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What Writers and Editors Are Reading: July 2023

Take a peek inside your favorite writers’ Pockets to discover their recent reads—and why you might enjoy them too.

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Read when you’ve got time to spare.

Every month at Pocket, we ask our favorite writers and editors to share their good taste and discerning reading habits. They tell us the best pieces—both new and old—they read last month, and we share them with you. Think of it as a group chat with writers you love, swapping links to great pieces.

June’s edition covered sexting among teens, a literary breakup, and a 1980s Texas murder, among other stories. For July, stories explore dining out while blind, the spectacle of Lionel Messi, tainted turmeric, and more.

Image by Jasmin Merdan / Getty Images

The ‘Un-Becoming’: a Former L.A. Gang Member Finds His Resurrection Tale at UC Berkeley

James Rainey
Los Angeles Times

“It’s exceedingly difficult to share the kind of success story profiled here without implying that others should (1) be able to similarly pull themselves up by their bootstraps, and (2) leave their communities and all of who they were before behind. Jim Rainey does just that by shining a light on the institutional support his protagonist required and by including the following quote: ‘Kept his grades high & his car low.’” -Gail Cornwall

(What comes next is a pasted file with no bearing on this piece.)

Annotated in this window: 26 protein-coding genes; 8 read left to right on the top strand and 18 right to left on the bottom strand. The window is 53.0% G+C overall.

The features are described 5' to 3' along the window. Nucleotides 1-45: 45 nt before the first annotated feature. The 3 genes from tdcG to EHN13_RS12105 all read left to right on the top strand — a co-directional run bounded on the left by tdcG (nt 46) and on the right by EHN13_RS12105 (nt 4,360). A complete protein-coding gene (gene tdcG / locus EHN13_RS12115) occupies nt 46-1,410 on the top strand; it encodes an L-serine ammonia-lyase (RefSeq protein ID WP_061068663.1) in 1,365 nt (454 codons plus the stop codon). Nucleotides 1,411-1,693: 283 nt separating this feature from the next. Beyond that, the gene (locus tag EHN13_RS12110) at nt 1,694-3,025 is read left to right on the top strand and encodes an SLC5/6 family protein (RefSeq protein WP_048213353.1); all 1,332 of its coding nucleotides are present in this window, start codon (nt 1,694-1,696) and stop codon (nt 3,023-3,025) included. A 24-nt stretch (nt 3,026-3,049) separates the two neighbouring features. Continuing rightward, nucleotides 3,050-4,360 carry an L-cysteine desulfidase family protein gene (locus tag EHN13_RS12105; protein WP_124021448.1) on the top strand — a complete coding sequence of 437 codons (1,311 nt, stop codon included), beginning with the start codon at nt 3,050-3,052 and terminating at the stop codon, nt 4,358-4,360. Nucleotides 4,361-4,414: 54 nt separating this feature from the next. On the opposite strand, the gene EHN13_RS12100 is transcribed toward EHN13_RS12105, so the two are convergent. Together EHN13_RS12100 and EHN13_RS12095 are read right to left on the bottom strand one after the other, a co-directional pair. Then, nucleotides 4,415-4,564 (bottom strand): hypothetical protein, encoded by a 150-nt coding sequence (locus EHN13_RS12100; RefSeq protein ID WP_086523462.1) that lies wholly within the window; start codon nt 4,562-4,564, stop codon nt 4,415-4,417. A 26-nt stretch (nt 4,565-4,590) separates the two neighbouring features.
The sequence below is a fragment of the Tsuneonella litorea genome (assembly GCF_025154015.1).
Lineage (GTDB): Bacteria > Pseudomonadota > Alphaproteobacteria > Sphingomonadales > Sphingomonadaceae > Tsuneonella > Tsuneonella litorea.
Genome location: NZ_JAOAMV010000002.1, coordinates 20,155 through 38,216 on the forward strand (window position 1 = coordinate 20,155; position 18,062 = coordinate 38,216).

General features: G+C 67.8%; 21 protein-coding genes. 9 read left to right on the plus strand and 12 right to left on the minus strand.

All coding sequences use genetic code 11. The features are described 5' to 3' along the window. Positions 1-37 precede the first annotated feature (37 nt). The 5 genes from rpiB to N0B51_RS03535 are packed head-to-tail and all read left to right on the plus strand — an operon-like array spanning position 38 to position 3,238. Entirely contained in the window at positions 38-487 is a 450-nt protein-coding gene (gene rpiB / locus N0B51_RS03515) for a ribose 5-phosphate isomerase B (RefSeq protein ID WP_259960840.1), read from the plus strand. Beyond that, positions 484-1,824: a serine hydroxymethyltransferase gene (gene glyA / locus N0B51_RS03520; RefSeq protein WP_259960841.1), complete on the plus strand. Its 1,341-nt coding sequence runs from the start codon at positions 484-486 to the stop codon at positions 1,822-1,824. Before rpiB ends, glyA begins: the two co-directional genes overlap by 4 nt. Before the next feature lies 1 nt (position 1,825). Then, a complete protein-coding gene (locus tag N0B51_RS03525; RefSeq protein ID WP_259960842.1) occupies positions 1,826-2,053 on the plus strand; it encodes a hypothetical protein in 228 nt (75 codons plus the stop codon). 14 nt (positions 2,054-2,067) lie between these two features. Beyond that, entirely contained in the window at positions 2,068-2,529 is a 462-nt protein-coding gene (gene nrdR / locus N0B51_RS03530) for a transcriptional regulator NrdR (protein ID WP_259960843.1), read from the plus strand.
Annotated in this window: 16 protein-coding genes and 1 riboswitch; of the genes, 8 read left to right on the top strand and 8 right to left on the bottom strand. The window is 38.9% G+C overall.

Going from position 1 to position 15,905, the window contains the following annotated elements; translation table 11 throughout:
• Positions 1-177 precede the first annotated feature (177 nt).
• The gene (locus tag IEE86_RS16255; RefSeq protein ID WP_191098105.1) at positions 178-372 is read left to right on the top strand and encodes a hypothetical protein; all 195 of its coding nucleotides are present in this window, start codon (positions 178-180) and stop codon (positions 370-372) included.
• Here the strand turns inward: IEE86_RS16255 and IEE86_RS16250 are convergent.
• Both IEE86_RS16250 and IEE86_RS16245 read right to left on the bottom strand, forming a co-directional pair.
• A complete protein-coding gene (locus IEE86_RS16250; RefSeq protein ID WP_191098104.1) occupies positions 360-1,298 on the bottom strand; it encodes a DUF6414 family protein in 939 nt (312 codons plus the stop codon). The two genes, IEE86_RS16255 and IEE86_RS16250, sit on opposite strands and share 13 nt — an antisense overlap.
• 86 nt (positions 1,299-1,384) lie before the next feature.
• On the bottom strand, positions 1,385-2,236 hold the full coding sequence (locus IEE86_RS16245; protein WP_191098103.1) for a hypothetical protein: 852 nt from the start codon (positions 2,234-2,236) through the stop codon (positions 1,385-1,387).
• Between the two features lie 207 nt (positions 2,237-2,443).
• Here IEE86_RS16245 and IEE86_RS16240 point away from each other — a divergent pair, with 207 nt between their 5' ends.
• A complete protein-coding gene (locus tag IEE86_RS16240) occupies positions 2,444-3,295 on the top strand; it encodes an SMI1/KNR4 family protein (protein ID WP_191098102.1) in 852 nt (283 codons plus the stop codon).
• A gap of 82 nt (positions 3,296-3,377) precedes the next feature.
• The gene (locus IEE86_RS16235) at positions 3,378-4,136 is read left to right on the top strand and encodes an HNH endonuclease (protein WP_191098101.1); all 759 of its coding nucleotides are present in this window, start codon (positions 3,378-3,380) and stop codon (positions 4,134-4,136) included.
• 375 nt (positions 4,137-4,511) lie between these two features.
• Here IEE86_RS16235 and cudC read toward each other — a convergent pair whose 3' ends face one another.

Aidan’s Jacket: A Lament

Rachel Handler

Recommended by Justin Heckert: “I am a jacket enthusiast. Actually a big-time, I-have-waaaayy-too-many, jacket collector. And when Aidan stepped into the frame in the latest episode of And Just Like That … and we saw him again for the first time in years, I immediately knew something was wrong. Why was he wearing this? Why was it buttoned all the way up? Is it a size too small? Anyway, I’m sure the jacket is quality (it costs almost $600), but the whole thing was wrong. Felt wrong. Just to look at him. Apparently, the hilarious Rachel Handler feels the same.”

Read Justin’s piece “Jason Brassard Spent His Lifetime Collecting the Rarest Video Games. Until the Heist.” which was one of Pocket’s best gaming articles of 2022.

The Vice of Spice: Confronting Lead-Tainted Turmeric

Wudan Yan

Recommended by Andrew Zaleski: “You probably never knew that the color of turmeric—a spice that even Gwyneth Paltrow has hawked for its supposed anti-inflammatory properties—was the result of combining the spice with lead chromate. That’s what gives the spice its yellowish coloring. In this great piece for Undark, Wudan Yan goes deep on the spice trade and discovers the lengths some scientists will go to fight food fraud.”

Read Andrew’s article “Why a Healthy Gut Is So Important For Overall Wellness,” which was one of Pocket’s top saved articles in May.

Political Heat

Malcolm Gladwell
The New Yorker